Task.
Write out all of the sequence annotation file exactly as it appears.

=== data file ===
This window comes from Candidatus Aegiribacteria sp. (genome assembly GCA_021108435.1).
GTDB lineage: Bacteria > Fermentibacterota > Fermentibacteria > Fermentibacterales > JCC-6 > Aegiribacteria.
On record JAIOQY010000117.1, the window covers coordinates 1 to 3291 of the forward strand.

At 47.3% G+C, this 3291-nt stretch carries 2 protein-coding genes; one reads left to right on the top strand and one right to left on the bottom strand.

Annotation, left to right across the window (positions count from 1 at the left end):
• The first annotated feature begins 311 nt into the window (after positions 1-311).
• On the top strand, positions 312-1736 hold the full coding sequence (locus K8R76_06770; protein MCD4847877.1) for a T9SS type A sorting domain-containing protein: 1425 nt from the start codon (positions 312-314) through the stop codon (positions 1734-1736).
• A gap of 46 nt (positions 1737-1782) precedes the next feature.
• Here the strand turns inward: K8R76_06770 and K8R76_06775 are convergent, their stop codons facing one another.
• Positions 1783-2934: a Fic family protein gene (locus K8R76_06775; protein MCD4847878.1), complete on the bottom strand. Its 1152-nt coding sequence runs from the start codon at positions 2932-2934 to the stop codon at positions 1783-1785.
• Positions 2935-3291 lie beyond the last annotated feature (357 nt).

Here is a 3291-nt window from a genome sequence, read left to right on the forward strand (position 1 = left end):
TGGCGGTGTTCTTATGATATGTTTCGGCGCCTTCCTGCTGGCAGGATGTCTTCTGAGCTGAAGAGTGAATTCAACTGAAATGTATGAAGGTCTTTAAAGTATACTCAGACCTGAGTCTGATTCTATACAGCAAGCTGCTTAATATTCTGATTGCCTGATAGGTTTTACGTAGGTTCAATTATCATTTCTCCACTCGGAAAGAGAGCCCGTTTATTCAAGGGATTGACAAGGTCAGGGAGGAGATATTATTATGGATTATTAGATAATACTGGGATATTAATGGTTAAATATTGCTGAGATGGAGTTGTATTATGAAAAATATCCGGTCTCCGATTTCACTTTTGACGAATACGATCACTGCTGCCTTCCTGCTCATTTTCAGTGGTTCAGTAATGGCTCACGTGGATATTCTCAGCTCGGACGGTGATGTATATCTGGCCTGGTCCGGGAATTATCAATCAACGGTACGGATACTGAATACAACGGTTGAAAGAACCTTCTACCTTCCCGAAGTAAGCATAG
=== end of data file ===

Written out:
This window comes from Candidatus Aegiribacteria sp. (genome assembly GCA_021108435.1).
GTDB lineage: Bacteria > Fermentibacterota > Fermentibacteria > Fermentibacterales > JCC-6 > Aegiribacteria.
On record JAIOQY010000117.1, the window covers coordinates 1 to 3291 of the forward strand.

At 47.3% G+C, this 3291-nt stretch carries 2 protein-coding genes; one reads left to right on the top strand and one right to left on the bottom strand.

Annotation, left to right across the window (positions count from 1 at the left end):
• The first annotated feature begins 311 nt into the window (after positions 1-311).
• On the top strand, positions 312-1736 hold the full coding sequence (locus K8R76_06770; protein MCD4847877.1) for a T9SS type A sorting domain-containing protein: 1425 nt from the start codon (positions 312-314) through the stop codon (positions 1734-1736).
• A gap of 46 nt (positions 1737-1782) precedes the next feature.
• Here the strand turns inward: K8R76_06770 and K8R76_06775 are convergent, their stop codons facing one another.
• Positions 1783-2934: a Fic family protein gene (locus K8R76_06775; protein MCD4847878.1), complete on the bottom strand. Its 1152-nt coding sequence runs from the start codon at positions 2932-2934 to the stop codon at positions 1783-1785.
• Positions 2935-3291 lie beyond the last annotated feature (357 nt).

Here is a 3291-nt window from a genome sequence, read left to right on the forward strand (position 1 = left end):
TGGCGGTGTTCTTATGATATGTTTCGGCGCCTTCCTGCTGGCAGGATGTCTTCTGAGCTGAAGAGTGAATTCAACTGAAATGTATGAAGGTCTTTAAAGTATACTCAGACCTGAGTCTGATTCTATACAGCAAGCTGCTTAATATTCTGATTGCCTGATAGGTTTTACGTAGGTTCAATTATCATTTCTCCACTCGGAAAGAGAGCCCGTTTATTCAAGGGATTGACAAGGTCAGGGAGGAGATATTATTATGGATTATTAGATAATACTGGGATATTAATGGTTAAATATTGCTGAGATGGAGTTGTATTATGAAAAATATCCGGTCTCCGATTTCACTTTTGACGAATACGATCACTGCTGCCTTCCTGCTCATTTTCAGTGGTTCAGTAATGGCTCACGTGGATATTCTCAGCTCGGACGGTGATGTATATCTGGCCTGGTCCGGGAATTATCAATCAACGGTACGGATACTGAATACAACGGTTGAAAGAACCTTCTACCTTCCCGAAGTAAGCATAG